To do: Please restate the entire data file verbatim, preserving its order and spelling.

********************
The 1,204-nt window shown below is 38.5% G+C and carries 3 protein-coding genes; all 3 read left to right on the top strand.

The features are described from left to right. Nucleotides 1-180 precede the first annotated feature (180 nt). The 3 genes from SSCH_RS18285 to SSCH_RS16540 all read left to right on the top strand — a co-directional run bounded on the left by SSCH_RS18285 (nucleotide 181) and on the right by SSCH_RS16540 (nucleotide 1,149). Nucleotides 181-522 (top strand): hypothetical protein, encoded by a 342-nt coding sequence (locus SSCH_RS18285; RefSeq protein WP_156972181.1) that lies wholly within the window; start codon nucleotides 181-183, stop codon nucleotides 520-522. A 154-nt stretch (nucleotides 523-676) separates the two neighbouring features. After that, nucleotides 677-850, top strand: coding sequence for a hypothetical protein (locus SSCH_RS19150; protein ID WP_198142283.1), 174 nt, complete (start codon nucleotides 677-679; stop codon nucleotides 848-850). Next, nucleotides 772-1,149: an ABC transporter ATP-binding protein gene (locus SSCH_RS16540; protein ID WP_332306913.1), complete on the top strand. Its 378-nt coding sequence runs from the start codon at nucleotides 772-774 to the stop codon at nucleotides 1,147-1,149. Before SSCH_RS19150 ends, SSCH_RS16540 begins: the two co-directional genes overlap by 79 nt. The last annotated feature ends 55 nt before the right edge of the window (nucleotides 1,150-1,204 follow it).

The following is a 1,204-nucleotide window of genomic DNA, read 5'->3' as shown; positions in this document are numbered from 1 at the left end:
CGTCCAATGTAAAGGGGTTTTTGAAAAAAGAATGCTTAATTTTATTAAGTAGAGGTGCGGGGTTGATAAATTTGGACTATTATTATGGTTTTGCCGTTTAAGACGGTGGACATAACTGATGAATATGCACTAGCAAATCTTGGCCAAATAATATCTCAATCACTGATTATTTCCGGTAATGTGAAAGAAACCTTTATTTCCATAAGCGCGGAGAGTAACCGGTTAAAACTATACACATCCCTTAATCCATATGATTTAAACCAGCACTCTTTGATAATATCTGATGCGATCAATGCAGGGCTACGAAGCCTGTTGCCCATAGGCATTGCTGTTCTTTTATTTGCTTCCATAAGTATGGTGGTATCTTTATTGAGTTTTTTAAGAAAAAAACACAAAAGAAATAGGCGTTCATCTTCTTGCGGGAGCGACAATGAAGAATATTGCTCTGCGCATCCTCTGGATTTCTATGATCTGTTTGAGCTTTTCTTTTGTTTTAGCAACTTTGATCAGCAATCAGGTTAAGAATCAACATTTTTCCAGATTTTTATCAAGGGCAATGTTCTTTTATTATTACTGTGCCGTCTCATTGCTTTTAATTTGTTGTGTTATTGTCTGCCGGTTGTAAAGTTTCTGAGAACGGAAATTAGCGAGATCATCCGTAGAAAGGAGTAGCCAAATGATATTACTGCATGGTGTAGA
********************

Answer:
The 1,204-nt window shown below is 38.5% G+C and carries 3 protein-coding genes; all 3 read left to right on the top strand.

The features are described from left to right. Nucleotides 1-180 precede the first annotated feature (180 nt). The 3 genes from SSCH_RS18285 to SSCH_RS16540 all read left to right on the top strand — a co-directional run bounded on the left by SSCH_RS18285 (nucleotide 181) and on the right by SSCH_RS16540 (nucleotide 1,149). Nucleotides 181-522 (top strand): hypothetical protein, encoded by a 342-nt coding sequence (locus SSCH_RS18285; RefSeq protein WP_156972181.1) that lies wholly within the window; start codon nucleotides 181-183, stop codon nucleotides 520-522. A 154-nt stretch (nucleotides 523-676) separates the two neighbouring features. After that, nucleotides 677-850, top strand: coding sequence for a hypothetical protein (locus SSCH_RS19150; protein ID WP_198142283.1), 174 nt, complete (start codon nucleotides 677-679; stop codon nucleotides 848-850). Next, nucleotides 772-1,149: an ABC transporter ATP-binding protein gene (locus SSCH_RS16540; protein ID WP_332306913.1), complete on the top strand. Its 378-nt coding sequence runs from the start codon at nucleotides 772-774 to the stop codon at nucleotides 1,147-1,149. Before SSCH_RS19150 ends, SSCH_RS16540 begins: the two co-directional genes overlap by 79 nt. The last annotated feature ends 55 nt before the right edge of the window (nucleotides 1,150-1,204 follow it).

The following is a 1,204-nucleotide window of genomic DNA, read 5'->3' as shown; positions in this document are numbered from 1 at the left end:
CGTCCAATGTAAAGGGGTTTTTGAAAAAAGAATGCTTAATTTTATTAAGTAGAGGTGCGGGGTTGATAAATTTGGACTATTATTATGGTTTTGCCGTTTAAGACGGTGGACATAACTGATGAATATGCACTAGCAAATCTTGGCCAAATAATATCTCAATCACTGATTATTTCCGGTAATGTGAAAGAAACCTTTATTTCCATAAGCGCGGAGAGTAACCGGTTAAAACTATACACATCCCTTAATCCATATGATTTAAACCAGCACTCTTTGATAATATCTGATGCGATCAATGCAGGGCTACGAAGCCTGTTGCCCATAGGCATTGCTGTTCTTTTATTTGCTTCCATAAGTATGGTGGTATCTTTATTGAGTTTTTTAAGAAAAAAACACAAAAGAAATAGGCGTTCATCTTCTTGCGGGAGCGACAATGAAGAATATTGCTCTGCGCATCCTCTGGATTTCTATGATCTGTTTGAGCTTTTCTTTTGTTTTAGCAACTTTGATCAGCAATCAGGTTAAGAATCAACATTTTTCCAGATTTTTATCAAGGGCAATGTTCTTTTATTATTACTGTGCCGTCTCATTGCTTTTAATTTGTTGTGTTATTGTCTGCCGGTTGTAAAGTTTCTGAGAACGGAAATTAGCGAGATCATCCGTAGAAAGGAGTAGCCAAATGATATTACTGCATGGTGTAGA